Massive fuel price reductions are expected for December, but these could be tempered by adjustments in the retail and wholesale margin, and the possible continued use of the Slate Levy. This is according to the Automobile Association (AA), which was commenting on unaudited month-end fuel price data released by the Central Energy Fund (CEF).
“The good news is a likely R1.85 reduction per litre in the price of petrol, with diesel coming down by an estimated R1.40, and illuminating paraffin dropping by R1.28. With these expected drops, the fuel prices will return to levels last seen around the middle of 2018,” comments the AA.
“These massive decreases stem from a combination of substantial retreats in international petroleum prices and a slightly firmer Rand, which has trended stronger against the US dollar since its most recent peak in early-September at close R15.50 to the greenback.”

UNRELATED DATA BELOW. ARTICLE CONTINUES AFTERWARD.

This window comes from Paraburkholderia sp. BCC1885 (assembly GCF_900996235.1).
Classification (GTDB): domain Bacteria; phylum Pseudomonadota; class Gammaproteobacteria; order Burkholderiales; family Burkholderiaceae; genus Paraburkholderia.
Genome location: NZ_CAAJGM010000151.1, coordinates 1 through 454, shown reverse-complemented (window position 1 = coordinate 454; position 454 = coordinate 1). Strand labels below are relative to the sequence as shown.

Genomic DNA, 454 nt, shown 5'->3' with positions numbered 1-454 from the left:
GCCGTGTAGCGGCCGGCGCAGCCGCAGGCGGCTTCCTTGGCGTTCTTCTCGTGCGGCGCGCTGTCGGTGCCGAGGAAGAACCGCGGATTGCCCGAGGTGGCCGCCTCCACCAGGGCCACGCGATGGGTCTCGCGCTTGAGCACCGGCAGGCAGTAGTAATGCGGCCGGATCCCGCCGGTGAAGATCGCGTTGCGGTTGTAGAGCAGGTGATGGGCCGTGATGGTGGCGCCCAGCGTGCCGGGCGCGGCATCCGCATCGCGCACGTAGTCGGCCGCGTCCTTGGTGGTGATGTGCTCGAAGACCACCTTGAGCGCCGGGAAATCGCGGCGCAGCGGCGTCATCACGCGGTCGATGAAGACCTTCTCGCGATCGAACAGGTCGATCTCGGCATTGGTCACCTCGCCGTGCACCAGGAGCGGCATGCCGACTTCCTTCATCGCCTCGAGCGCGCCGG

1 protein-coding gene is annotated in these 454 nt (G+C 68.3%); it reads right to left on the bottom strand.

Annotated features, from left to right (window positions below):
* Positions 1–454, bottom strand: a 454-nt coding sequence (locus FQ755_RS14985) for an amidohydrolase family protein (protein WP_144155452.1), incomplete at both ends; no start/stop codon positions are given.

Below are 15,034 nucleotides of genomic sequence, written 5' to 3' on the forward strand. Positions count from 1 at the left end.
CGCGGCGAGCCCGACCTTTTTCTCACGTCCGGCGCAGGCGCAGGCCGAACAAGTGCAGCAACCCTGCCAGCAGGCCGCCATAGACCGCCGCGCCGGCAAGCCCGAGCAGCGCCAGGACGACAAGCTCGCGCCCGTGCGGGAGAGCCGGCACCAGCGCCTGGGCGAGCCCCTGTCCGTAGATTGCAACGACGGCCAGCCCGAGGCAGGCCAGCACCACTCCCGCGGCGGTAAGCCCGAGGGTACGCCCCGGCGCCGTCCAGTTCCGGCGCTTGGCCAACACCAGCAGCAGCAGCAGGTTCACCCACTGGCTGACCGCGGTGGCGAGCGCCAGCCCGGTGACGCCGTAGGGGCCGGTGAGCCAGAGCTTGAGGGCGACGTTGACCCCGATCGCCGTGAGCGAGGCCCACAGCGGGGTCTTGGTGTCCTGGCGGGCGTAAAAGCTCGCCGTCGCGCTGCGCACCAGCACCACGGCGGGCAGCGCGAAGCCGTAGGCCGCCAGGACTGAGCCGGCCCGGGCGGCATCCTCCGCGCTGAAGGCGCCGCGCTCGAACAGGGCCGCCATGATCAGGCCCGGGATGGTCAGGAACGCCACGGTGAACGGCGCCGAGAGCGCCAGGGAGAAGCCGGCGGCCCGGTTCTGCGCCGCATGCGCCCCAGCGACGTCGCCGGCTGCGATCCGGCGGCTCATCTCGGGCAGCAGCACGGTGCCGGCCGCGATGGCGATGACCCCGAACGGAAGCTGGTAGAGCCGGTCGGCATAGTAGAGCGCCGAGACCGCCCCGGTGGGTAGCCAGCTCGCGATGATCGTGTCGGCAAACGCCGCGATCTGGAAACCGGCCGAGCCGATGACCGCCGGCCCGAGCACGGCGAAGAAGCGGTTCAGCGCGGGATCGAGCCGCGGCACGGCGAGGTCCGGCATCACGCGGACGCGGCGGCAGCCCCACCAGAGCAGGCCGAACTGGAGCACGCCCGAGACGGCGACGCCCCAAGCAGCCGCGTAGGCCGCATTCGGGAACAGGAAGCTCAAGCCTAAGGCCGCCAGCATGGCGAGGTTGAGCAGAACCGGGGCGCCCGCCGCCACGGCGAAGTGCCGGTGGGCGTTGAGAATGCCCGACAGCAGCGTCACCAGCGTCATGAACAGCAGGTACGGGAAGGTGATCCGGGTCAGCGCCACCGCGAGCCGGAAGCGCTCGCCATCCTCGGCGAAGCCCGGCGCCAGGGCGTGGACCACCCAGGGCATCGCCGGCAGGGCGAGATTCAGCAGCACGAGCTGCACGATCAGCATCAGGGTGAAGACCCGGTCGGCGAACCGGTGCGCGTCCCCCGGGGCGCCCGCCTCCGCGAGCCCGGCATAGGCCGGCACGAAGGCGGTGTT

However, the Association says it is possible that not all of these decreases will make it through to the motorist.
“April, September and November saw adjustments to various levies which are included in the fuel price structure. The December adjustment relates amongst others to wholesale and retail margins, which could lop off some of the decrease. Last year’s adjustments to these figures was under five cents a litre,” says the AA.
“There is also the issue of the Slate Levy which may or may not be retained.”
The Slate Levy is used to claw back losses from fuel price under-recoveries when the cumulative petrol and diesel slate balances exceed R250 million. At the end of September the negative balance was R2.2 billion, and this was apparently counteracted by the imposition of a Slate Levy of 21.92 cents during November.
“If the Slate Levy has brought the slate balance below the threshold by the end of November, it’s likely it will be zeroed. If not, a further Slate Levy will be applicable for December, which will offset some of the fuel price decrease,” comments the AA
The Association says, however, that motorists are still in for a substantial drop.
“The see-saw ride in fuel prices over the past year has shown just how great the impact of international petroleum pricing and the Rand/US dollar exchange rate is on the lives of ordinary citizens. The outlook for fuel pricing into 2019 remains cloudy, but we are hopeful that some stability will return,” the AA concludes.